Transmission Fluid & Repair in Yorktown Heights NY
Automatic Transmission Fluid is the essence of the transmission. This fluid is called upon to do amazing things in the two temperature extremes, quickly and precisely.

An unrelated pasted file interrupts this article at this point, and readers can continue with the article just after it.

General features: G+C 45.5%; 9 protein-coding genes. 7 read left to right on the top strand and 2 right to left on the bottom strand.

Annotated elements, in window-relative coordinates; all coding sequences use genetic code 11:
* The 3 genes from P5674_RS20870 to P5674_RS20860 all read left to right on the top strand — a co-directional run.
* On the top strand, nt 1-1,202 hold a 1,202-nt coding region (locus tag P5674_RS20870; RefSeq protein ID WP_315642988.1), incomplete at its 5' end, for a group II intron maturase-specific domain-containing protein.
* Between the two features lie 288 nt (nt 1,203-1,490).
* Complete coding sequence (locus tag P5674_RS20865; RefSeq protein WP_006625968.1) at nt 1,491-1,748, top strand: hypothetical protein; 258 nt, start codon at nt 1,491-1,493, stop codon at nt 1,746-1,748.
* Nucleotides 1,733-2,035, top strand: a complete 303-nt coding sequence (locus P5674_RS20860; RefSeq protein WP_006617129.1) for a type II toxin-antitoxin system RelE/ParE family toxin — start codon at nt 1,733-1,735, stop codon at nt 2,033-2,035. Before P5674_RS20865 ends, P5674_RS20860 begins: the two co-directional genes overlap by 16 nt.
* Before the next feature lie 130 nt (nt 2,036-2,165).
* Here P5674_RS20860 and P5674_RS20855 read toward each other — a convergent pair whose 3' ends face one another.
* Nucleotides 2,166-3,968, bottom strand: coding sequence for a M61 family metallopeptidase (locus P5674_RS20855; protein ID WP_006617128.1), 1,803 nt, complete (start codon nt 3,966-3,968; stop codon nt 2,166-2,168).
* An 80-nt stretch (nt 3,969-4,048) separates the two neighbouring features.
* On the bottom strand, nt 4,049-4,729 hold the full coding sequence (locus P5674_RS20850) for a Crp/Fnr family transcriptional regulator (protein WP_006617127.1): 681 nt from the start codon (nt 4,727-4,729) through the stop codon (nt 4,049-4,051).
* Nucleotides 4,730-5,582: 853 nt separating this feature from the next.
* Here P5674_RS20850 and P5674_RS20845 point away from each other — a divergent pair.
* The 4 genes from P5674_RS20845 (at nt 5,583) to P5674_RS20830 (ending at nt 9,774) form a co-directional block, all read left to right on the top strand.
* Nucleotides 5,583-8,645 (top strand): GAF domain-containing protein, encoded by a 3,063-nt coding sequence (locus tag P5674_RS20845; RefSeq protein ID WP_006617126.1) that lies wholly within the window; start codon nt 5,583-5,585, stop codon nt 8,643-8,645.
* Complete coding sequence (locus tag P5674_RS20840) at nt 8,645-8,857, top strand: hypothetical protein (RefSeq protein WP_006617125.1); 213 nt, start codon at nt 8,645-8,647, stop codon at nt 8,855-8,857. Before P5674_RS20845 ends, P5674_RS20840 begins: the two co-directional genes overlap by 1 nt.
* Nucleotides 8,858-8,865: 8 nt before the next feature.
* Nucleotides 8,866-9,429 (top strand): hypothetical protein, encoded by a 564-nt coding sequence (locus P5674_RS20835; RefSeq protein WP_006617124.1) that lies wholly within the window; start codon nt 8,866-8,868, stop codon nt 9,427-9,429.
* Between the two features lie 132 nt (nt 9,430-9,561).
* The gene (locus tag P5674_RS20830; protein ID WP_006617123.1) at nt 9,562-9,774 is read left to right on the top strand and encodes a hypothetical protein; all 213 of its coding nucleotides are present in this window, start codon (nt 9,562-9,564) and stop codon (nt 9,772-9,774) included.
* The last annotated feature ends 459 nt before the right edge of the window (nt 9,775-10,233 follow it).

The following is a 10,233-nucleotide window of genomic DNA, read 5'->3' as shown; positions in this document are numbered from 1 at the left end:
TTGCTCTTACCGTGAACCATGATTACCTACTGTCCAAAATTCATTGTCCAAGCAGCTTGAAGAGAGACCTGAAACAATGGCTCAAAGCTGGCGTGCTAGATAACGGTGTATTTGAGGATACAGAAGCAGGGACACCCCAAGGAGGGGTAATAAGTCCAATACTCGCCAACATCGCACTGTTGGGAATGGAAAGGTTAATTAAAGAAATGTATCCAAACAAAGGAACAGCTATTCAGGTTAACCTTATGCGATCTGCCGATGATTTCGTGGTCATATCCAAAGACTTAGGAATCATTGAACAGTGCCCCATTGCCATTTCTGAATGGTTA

How does this break down? Automatic Transmissions run at an ideal temperature of 175 degrees Fahrenheit. Automatic Transmission fluid has to provide lubrication for all moving parts, has to condition seals and be a conductor of heat to provide cooling for the transmission. So with all these conditions it is no wonder that without maintenance, failure is inevitable. According to the manufacture’s service manual, transmission fluid is expected to last 60,000 to 100,000 miles. But in this case, the manufactures have the wisdom to include an inspection check every 30,000 miles. Theoretically, transmission fluid should hold out in moderate driving conditions. With that said it also means that the fluid will not exceed 175 degrees Fahrenheit. To maintain this temperature is nearly impossible. Our engines are designed to run at 185 degrees to 220 degrees on average. The transmission fluid is pumped through a small coil located inside one of the radiator side tanks for cooling. This radiator cools the engine. The coolant in the engine operates at 185 to 220 degrees in ideal conditions. The problem is that normal driving conditions are not ideal. They include stop and go traffic, with the air conditioning on, we drive up steep inclines, we tow small trailers on weekend and or we take vacations with over-loaded vehicles. This increases the demand on the transmission. Not servicing the cooling system on a regular basis is a fast way to bring up the transmission fluid temperature. The transmission cooling system is designed to be sufficient enough in ideal conditions. We are not ideal in our driving habits or conditions. So when your fluid begins to tan it’s time to service. When the fluid browns, friction wear and seal drying has occurred and the life of your fluid has probably been at least cut in half. Your overdue for a full system fluid exchange.